Hedge funds reshaped
A once high-flying industry, shaken by the financial crisis, is recovering with a new look
Wade Slome, MBA ’98, launched his hedge fund in January 2008,
just as financial storm clouds were gathering. A cascade of disasters
followed: Bear Stearns, Lehman Brothers, AIG, Bernie Madoff,
General Motors, and Chrysler. Slome’s fund absorbed big losses.
As the crisis continued, Slome, president of the investment firm Sidoxia Capital Management, decided to try to capitalize on it. With stocks at what appeared to be rock bottom, he began buying.
“The valuations that some stocks and securities were trading at was mind-boggling,” Slome recalls. “There were so many opportunities, it was like shooting fish in a barrel. Then prices dropped another 10 percent, so I bought more. You would put a toe or pinkie in the water, and it would get chopped off.”
Eventually, the strategy paid off. Markets finally rallied, helping to lift Slome’s fund, which he started with his own money and has not yet opened to outside investors. By fall 2009, its value was up approximately 70 percent from the start.
For hedge funds big and small, these have been turbulent times. The global financial crisis dealt a serious jolt to the high-flying industry, which serves wealthy individuals and institutions with nimble, lightly regulated investment vehicles. As the crisis unfolded, investors withdrew billions in assets, forcing scores of hedge funds to close. Total hedge fund assets plunged from over $2 trillion to approximately $1.3 trillion in early 2009.
“Assets under management crunched,” says Andrew Karolyi, professor of finance and global business at Cornell’s Johnson School. “The number of new fund launches basically dwindled to nothing. And many, many funds disappeared from the map.”
Associate professor of accounting Sanjeev Bhojraj says, “Hedge funds did not live up to the expectations that investors had built for them. The question is, ‘Is it the death knell of hedge funds?’ I would say, ‘Definitely not.’ “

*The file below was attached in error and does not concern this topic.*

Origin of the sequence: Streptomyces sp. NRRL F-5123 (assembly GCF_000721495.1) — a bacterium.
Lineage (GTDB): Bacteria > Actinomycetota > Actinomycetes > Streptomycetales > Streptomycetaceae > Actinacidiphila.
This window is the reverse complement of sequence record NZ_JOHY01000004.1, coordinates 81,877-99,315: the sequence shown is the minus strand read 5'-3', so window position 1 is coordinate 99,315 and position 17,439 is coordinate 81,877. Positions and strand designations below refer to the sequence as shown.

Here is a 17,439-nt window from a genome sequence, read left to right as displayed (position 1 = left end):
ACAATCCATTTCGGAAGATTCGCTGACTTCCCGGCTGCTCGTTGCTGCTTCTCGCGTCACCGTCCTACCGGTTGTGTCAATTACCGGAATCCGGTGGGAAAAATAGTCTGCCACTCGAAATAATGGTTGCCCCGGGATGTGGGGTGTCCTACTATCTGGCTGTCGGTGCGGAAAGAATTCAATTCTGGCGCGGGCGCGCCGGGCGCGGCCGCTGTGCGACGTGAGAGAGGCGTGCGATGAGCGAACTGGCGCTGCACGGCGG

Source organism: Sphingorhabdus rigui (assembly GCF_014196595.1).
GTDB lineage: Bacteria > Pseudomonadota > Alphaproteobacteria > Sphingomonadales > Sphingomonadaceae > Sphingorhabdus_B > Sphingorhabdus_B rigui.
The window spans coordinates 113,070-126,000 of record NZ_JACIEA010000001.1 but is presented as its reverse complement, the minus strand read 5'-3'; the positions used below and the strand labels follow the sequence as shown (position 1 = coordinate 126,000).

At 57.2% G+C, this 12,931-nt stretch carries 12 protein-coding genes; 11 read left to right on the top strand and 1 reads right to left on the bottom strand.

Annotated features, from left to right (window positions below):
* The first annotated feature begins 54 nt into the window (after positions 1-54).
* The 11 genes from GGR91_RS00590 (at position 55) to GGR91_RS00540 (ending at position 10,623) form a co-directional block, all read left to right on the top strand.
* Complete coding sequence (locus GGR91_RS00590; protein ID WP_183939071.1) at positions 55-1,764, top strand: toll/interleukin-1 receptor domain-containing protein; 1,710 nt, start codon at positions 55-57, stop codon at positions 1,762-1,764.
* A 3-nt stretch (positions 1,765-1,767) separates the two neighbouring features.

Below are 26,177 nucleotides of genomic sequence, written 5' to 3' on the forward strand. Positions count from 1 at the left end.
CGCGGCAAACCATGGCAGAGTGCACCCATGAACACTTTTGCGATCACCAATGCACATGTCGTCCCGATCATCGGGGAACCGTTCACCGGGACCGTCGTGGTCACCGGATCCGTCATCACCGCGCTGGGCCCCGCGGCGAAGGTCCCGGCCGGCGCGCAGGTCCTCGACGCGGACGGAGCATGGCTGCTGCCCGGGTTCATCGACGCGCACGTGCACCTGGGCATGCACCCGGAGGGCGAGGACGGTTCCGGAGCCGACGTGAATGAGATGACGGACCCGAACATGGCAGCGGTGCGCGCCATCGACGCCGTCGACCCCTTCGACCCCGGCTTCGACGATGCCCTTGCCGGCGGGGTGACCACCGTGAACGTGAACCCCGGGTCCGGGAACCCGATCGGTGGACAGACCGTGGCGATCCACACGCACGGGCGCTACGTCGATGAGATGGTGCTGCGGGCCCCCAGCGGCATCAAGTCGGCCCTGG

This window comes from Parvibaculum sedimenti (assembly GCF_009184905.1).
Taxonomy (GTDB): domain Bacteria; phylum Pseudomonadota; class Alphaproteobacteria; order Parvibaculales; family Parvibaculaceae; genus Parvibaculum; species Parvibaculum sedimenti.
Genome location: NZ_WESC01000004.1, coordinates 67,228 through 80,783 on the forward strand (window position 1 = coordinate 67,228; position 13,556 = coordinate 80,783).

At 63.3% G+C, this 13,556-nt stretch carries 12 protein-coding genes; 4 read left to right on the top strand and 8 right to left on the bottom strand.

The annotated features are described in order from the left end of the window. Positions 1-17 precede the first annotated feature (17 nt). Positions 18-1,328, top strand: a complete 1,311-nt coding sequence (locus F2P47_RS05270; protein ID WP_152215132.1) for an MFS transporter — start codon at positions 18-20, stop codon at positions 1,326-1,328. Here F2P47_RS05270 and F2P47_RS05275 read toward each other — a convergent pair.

A comeback but with a difference
Indeed, the industry has bounced back significantly in 2009. In
the same way that Slome’s small fund rebounded, hedge funds in
general have revived with the recovery in equity markets. In the
second quarter alone, total hedge fund assets were up 6 percent, and
assets under management began inching toward the benchmark $2
trillion figure again.
Investors also began a cautious return. Throughout the summer of 2009, inflows surpassed outflows. And according to HedgeFund. net, 75 percent of hedge funds reported positive performance for the first eight months of the year, and 25 percent of funds reported gains of more than 20 percent.
But even if hedge fund indices do return to pre-crisis levels, the industry has been permanently altered. Collectively, hedge funds are very different from what they were before the Wall Street meltdown, according to those who follow them.
Big hedge funds have gotten bigger, while smaller ones have fallen by the wayside. Investors have become more demanding, seeking more transparency, as well as changes to the generous compensation schemes hedge fund managers have enjoyed. And waiting in the shadows is government, both in the United States and elsewhere, eyeing curbs on what has been a largely unregulated industry. Senior Lecturer Richard Marin ’75, MBA ’76, teaches the popular course “The Search for Alpha,” which explores how hedge funds operate. “I’ve had to redo my course every fall that I’ve been teaching it,” Marin says. “That’s how much change is coming.”
“The financial crisis has changed the hedge fund landscape significantly,” says Bhojraj. “It used to be that just about anybody who could find some money could start a hedge fund. Now it’s going to be a lot tougher to raise money, and you have to show that you’re good.”
The crisis has, in effect, thinned the herd, leaving only the strongest still standing. According to Morgan Stanley’s prime-brokerage unit, the 100 largest hedge funds now control about 70 percent of hedge fund money, up from slightly less than 50 percent at the end of 2003. The approximately 300 hedge funds that are worth $1 billion or more now control about 85 percent of the business.
The surviving hedge funds are, for the most part, sophisticated operations with top-notch managers, independent administrators, and high quality auditors, according to Marin. “Three guys and a dog won’t cut it anymore,” he says.